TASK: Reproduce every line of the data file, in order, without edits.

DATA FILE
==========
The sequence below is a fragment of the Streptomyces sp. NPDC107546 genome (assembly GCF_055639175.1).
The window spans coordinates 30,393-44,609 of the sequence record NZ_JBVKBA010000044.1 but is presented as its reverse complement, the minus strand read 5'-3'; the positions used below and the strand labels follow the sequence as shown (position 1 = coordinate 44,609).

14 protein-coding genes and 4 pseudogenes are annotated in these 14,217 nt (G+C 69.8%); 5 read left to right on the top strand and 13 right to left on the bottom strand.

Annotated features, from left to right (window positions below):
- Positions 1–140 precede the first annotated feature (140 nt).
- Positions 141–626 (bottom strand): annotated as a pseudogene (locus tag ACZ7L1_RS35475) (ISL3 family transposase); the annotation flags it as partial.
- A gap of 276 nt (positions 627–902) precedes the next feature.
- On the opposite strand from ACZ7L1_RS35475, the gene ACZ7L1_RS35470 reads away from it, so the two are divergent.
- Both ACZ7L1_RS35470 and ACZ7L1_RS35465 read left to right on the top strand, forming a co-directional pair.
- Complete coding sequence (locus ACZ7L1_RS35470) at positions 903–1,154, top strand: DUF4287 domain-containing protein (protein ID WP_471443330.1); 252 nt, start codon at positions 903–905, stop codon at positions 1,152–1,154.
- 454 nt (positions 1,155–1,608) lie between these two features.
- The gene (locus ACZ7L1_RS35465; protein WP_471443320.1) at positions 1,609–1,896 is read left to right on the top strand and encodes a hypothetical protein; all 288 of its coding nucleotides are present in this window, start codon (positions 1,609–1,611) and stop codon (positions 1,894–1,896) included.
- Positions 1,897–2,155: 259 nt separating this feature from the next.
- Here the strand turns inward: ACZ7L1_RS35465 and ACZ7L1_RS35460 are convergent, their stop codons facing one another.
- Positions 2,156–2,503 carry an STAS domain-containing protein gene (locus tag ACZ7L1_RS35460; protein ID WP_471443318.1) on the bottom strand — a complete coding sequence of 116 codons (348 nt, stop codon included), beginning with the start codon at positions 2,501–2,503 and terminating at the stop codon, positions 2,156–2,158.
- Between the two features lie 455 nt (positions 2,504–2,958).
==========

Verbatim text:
The sequence below is a fragment of the Streptomyces sp. NPDC107546 genome (assembly GCF_055639175.1).
The window spans coordinates 30,393-44,609 of the sequence record NZ_JBVKBA010000044.1 but is presented as its reverse complement, the minus strand read 5'-3'; the positions used below and the strand labels follow the sequence as shown (position 1 = coordinate 44,609).

14 protein-coding genes and 4 pseudogenes are annotated in these 14,217 nt (G+C 69.8%); 5 read left to right on the top strand and 13 right to left on the bottom strand.

Annotated features, from left to right (window positions below):
- Positions 1–140 precede the first annotated feature (140 nt).
- Positions 141–626 (bottom strand): annotated as a pseudogene (locus tag ACZ7L1_RS35475) (ISL3 family transposase); the annotation flags it as partial.
- A gap of 276 nt (positions 627–902) precedes the next feature.
- On the opposite strand from ACZ7L1_RS35475, the gene ACZ7L1_RS35470 reads away from it, so the two are divergent.
- Both ACZ7L1_RS35470 and ACZ7L1_RS35465 read left to right on the top strand, forming a co-directional pair.
- Complete coding sequence (locus ACZ7L1_RS35470) at positions 903–1,154, top strand: DUF4287 domain-containing protein (protein ID WP_471443330.1); 252 nt, start codon at positions 903–905, stop codon at positions 1,152–1,154.
- 454 nt (positions 1,155–1,608) lie between these two features.
- The gene (locus ACZ7L1_RS35465; protein WP_471443320.1) at positions 1,609–1,896 is read left to right on the top strand and encodes a hypothetical protein; all 288 of its coding nucleotides are present in this window, start codon (positions 1,609–1,611) and stop codon (positions 1,894–1,896) included.
- Positions 1,897–2,155: 259 nt separating this feature from the next.
- Here the strand turns inward: ACZ7L1_RS35465 and ACZ7L1_RS35460 are convergent, their stop codons facing one another.
- Positions 2,156–2,503 carry an STAS domain-containing protein gene (locus tag ACZ7L1_RS35460; protein ID WP_471443318.1) on the bottom strand — a complete coding sequence of 116 codons (348 nt, stop codon included), beginning with the start codon at positions 2,501–2,503 and terminating at the stop codon, positions 2,156–2,158.
- Between the two features lie 455 nt (positions 2,504–2,958).